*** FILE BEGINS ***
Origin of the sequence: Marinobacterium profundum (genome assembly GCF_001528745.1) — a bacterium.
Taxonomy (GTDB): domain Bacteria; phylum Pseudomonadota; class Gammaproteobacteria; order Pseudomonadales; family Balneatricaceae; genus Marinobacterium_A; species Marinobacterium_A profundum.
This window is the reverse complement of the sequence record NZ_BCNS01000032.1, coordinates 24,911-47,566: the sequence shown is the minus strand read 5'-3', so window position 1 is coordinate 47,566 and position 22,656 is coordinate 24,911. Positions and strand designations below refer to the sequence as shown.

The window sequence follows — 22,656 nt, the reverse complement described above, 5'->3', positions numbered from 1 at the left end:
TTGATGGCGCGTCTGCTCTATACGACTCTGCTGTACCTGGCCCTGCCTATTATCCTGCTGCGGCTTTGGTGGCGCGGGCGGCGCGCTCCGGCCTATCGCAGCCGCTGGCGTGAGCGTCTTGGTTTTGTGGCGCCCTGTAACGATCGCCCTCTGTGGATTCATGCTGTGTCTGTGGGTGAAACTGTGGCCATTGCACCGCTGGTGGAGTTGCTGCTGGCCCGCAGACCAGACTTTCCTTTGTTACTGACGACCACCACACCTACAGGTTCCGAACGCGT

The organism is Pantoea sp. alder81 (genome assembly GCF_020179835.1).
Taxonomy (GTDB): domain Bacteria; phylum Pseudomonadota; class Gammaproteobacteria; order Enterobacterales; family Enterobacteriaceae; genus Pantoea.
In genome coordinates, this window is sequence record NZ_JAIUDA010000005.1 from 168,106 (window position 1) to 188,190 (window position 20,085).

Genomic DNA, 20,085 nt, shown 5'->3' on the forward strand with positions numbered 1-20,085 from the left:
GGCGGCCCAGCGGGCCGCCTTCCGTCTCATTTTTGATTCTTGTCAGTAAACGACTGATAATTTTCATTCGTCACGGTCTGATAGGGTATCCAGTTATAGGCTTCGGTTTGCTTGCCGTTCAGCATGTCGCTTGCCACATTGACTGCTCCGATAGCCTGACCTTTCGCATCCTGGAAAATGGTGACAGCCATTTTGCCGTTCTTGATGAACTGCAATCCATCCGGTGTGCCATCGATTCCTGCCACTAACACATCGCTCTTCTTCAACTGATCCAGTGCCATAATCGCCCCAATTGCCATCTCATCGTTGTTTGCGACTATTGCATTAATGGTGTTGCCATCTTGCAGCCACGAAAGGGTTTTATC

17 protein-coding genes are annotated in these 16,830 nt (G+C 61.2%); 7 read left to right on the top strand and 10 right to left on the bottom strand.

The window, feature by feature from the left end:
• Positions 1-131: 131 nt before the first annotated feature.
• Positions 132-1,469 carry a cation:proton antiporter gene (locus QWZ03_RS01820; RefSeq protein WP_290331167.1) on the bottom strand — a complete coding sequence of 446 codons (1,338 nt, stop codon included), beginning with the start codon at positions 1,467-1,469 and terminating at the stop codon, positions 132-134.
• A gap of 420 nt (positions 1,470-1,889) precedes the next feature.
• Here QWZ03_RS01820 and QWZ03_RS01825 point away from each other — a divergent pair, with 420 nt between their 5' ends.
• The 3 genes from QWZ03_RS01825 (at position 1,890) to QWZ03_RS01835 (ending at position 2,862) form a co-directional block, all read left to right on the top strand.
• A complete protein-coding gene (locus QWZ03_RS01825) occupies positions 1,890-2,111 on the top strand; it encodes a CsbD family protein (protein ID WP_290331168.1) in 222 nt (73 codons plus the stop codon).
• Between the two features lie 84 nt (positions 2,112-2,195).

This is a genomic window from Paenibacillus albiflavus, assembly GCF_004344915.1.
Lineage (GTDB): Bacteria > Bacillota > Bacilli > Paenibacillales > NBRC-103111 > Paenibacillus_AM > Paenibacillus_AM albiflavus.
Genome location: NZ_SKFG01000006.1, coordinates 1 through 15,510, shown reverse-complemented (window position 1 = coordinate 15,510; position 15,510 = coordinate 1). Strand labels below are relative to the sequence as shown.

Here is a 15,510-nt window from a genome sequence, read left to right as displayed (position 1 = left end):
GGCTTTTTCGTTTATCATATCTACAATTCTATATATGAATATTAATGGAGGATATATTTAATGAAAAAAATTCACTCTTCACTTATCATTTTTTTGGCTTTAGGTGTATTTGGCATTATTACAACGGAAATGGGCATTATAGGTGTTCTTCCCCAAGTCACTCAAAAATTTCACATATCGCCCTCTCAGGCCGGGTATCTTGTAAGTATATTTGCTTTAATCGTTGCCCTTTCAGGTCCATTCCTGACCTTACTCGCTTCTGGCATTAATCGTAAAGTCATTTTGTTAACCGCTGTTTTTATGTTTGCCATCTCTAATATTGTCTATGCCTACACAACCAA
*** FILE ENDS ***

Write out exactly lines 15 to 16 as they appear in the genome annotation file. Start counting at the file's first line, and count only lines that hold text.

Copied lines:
• A gap of 420 nt (positions 1,470-1,889) precedes the next feature.
• Here QWZ03_RS01820 and QWZ03_RS01825 point away from each other — a divergent pair, with 420 nt between their 5' ends.